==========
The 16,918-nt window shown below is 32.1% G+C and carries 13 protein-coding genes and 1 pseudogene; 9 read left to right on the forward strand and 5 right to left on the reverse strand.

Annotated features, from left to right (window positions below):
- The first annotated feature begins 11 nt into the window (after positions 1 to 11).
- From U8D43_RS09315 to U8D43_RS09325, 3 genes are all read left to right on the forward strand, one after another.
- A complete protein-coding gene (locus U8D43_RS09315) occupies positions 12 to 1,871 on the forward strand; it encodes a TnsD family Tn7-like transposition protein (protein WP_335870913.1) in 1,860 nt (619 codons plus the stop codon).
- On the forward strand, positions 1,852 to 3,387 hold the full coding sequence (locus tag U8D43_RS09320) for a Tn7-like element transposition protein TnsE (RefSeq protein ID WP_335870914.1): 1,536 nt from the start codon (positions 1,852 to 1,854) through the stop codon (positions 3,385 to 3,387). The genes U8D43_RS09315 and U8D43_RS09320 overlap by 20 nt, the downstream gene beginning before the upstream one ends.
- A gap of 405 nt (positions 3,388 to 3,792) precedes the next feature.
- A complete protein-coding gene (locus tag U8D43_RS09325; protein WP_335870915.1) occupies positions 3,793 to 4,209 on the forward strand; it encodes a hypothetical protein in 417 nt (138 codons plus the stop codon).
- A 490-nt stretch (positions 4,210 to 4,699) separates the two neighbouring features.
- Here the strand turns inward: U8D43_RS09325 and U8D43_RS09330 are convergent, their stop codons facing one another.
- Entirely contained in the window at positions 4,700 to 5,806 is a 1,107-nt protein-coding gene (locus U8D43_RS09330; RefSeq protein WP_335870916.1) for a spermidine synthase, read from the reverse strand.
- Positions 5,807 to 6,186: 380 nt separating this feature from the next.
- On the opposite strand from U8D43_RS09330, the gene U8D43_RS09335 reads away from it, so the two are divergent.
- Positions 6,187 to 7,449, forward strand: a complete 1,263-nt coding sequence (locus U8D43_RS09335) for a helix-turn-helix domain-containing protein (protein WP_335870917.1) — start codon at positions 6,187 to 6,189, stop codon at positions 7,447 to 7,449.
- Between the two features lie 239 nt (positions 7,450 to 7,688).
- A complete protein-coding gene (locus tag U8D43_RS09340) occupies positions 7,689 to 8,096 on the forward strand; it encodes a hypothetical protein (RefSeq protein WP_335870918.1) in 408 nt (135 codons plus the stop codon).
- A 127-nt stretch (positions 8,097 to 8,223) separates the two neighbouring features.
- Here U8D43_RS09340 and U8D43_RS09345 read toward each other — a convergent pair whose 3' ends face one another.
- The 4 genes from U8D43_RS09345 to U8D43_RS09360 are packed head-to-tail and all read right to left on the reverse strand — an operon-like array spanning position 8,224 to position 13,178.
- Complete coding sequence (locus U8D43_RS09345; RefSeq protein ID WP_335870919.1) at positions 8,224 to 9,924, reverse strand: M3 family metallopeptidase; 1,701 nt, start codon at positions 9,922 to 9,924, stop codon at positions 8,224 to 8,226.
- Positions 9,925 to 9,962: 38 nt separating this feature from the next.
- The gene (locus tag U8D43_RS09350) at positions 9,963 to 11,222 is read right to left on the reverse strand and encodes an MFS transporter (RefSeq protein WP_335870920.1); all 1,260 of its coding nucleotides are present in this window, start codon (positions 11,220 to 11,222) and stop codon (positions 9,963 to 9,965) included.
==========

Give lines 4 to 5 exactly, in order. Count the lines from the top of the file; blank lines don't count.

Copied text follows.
- From U8D43_RS09315 to U8D43_RS09325, 3 genes are all read left to right on the forward strand, one after another.
- A complete protein-coding gene (locus U8D43_RS09315) occupies positions 12 to 1,871 on the forward strand; it encodes a TnsD family Tn7-like transposition protein (protein WP_335870913.1) in 1,860 nt (619 codons plus the stop codon).